Many people believe that they’ve finally found their one true love. But, finding the person you’re going to spend your life with shouldn’t stop you from making a prenuptial agreement.
Simply speaking, a prenup is a legal document that can help resolve a divorce. Just over a decade ago, there was nearly a 50% chance that couples would go through a divorce. While the number has dropped to around 39%, that’s still a lot of people getting divorced.
As such, creating a prenup is only realistic. What are the benefits of making a prenup? Here’s what you should know:
As mentioned above, a prenup can help smooth the divorce process and may prevent expensive and spiteful court battles. It’s a document that’s made before marriage, which, typically, helps determine how assets are divided if there is a divorce.
Many couples agree that a prenup should allow premarital assets to return to their original owner. While marital assets may be divided fairly.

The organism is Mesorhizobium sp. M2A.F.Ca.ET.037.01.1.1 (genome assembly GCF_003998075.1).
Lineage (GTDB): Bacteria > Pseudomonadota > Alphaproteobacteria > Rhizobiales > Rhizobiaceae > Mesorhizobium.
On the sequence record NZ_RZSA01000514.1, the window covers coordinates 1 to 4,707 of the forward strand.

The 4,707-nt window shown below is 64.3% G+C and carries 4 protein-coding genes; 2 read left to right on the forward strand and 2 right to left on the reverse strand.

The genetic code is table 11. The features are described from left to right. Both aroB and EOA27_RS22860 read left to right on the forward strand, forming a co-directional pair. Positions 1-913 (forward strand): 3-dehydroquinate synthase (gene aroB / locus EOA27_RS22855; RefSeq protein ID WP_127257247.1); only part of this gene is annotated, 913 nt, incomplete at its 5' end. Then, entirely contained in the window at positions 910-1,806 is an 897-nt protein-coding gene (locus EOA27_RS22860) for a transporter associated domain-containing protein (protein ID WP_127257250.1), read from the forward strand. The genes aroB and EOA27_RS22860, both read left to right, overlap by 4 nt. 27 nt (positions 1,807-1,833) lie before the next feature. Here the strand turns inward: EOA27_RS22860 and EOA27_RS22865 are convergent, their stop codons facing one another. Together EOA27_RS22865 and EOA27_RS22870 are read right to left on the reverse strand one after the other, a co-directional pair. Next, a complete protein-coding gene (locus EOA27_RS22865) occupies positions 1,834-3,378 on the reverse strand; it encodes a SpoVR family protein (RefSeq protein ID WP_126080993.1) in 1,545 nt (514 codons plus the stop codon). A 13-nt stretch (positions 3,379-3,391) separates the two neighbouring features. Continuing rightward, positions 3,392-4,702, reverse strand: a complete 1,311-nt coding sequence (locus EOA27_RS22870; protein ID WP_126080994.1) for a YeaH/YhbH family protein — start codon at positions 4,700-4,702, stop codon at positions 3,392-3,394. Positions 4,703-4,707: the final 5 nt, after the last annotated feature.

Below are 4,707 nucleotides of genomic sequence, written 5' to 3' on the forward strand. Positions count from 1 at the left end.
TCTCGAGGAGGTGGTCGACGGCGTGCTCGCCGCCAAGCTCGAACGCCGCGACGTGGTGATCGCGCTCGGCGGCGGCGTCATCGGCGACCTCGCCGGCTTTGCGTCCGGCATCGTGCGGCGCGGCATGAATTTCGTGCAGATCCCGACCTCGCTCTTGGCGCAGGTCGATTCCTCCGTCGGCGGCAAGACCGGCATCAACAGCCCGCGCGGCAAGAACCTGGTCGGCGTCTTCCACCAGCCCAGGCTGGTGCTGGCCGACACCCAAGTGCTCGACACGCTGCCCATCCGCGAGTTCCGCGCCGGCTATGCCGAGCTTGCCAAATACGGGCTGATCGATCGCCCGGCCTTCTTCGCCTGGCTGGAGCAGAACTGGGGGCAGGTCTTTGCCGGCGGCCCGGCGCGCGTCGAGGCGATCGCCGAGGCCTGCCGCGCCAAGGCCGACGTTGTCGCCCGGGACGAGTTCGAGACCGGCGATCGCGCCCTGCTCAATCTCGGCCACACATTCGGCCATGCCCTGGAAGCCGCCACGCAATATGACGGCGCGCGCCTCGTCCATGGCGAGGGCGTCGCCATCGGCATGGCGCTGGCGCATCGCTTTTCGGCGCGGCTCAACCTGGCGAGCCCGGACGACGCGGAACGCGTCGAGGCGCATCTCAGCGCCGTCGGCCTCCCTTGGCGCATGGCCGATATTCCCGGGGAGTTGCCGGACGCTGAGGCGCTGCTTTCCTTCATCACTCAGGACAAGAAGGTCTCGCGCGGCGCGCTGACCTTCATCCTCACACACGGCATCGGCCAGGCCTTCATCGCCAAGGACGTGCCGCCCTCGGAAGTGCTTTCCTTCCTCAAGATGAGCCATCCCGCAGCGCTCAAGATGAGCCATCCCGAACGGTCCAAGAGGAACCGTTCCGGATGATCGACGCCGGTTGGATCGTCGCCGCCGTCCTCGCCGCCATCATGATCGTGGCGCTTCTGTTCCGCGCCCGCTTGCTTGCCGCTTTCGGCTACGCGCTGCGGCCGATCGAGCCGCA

Another benefit of a prenup is alimony. Alimony is financial support given from one spouse to the other so they can continue their quality of life after divorce. Some alimony agreements give financial support for a fraction of the length of a marriage. In other words, a four-year marriage may, for example, give two years of alimony.
The problem with prenups is that couples can only make one before marriage. Once a marriage is officiated, couples can’t make a prenup. However, couples can still make a postnuptial agreement, a similar agreement made after marriage.
Many people make postnups even if they have prenups. A postnup can replace a prenup and provide updated terms on a marriage. This can help people safeguard assets that they have during a marriage. For instance, a spouse who inherited assets or started a business may want to ensure they keep these assets if there’s a divorce.
Prenups and postnups may not seem all that romantic. However, the reality is that you’re safeguarding your assets in a nation with high divorce rates. A well-crafted prenup or postnup may be the difference between financial ruin or living life comfortably after a divorce.